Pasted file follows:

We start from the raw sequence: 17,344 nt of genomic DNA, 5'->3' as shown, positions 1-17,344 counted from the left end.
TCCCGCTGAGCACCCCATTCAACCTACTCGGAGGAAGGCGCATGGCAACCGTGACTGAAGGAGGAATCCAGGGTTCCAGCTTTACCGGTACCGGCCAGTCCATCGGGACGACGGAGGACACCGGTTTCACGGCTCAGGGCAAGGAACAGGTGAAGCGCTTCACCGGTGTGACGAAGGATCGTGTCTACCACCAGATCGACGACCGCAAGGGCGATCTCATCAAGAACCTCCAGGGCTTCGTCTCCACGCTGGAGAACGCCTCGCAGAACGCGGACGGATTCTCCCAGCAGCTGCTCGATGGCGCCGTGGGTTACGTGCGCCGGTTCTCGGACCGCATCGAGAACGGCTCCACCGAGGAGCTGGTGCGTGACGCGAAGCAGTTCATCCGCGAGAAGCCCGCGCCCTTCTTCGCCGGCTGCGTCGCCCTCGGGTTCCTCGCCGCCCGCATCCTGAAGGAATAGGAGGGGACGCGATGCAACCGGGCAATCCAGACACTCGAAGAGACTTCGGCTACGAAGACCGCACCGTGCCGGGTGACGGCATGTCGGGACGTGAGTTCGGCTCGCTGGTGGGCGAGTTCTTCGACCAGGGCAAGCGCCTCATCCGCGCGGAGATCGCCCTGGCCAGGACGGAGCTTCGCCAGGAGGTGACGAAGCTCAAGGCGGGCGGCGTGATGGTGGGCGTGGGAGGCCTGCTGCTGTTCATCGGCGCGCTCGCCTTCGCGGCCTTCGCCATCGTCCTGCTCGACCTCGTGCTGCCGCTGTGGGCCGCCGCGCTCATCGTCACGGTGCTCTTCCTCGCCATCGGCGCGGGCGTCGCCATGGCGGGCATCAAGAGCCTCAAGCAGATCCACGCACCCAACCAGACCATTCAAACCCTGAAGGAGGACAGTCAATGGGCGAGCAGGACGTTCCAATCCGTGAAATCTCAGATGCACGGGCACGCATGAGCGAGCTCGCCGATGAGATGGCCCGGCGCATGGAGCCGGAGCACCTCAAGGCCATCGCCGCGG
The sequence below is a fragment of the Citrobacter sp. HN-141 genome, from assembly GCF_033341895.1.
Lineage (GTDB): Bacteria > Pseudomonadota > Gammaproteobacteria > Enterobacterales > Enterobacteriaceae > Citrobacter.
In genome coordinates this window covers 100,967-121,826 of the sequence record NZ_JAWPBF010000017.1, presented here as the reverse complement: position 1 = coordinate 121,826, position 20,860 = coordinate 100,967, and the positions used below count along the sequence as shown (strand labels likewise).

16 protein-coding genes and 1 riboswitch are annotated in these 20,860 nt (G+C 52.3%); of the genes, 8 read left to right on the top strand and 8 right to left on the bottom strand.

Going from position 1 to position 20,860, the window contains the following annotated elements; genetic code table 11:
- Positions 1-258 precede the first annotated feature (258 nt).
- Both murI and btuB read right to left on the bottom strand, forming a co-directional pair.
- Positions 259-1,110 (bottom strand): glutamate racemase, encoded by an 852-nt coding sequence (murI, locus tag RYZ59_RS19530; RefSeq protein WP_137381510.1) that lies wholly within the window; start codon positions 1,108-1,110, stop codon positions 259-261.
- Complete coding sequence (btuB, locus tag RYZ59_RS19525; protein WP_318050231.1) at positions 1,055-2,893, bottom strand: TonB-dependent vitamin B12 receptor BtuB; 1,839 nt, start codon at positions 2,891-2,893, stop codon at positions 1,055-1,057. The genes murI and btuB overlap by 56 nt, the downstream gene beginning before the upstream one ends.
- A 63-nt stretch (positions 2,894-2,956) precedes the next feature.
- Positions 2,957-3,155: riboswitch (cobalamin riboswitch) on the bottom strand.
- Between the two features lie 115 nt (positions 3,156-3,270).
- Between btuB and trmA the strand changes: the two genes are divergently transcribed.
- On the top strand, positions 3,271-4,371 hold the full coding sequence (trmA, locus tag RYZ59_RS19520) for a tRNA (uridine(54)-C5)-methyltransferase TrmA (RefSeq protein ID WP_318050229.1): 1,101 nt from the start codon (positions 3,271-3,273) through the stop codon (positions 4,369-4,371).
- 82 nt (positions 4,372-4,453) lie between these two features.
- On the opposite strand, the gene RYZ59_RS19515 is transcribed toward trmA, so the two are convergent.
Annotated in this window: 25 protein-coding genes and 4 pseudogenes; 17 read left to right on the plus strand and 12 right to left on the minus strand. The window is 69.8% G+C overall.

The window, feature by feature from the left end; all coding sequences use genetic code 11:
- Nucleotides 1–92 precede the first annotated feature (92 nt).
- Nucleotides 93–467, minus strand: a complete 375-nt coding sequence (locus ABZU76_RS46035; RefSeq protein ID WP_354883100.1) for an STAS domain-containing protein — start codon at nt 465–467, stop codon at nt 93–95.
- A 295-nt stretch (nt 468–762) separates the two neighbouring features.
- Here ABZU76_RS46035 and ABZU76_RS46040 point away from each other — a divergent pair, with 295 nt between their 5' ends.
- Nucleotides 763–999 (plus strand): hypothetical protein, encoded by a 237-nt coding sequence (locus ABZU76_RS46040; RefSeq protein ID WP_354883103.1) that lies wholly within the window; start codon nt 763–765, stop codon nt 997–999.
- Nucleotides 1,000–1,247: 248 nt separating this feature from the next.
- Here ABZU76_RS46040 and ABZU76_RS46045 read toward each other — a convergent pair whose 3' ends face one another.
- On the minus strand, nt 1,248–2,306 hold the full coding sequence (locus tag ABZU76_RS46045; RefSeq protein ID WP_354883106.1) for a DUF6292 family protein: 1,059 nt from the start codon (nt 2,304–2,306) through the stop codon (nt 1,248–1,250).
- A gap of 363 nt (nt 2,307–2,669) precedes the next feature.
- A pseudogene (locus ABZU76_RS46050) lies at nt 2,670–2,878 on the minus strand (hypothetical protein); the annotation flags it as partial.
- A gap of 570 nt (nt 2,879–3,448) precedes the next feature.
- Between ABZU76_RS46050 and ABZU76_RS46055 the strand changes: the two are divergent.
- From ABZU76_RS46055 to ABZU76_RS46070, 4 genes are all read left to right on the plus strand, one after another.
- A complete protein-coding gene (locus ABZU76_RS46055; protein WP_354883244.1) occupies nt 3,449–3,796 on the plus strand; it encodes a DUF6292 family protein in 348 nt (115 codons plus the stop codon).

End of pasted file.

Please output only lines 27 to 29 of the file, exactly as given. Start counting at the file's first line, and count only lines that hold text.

- Here ABZU76_RS46040 and ABZU76_RS46045 read toward each other — a convergent pair whose 3' ends face one another.
- On the minus strand, nt 1,248–2,306 hold the full coding sequence (locus tag ABZU76_RS46045; RefSeq protein ID WP_354883106.1) for a DUF6292 family protein: 1,059 nt from the start codon (nt 2,304–2,306) through the stop codon (nt 1,248–1,250).
- A gap of 363 nt (nt 2,307–2,669) precedes the next feature.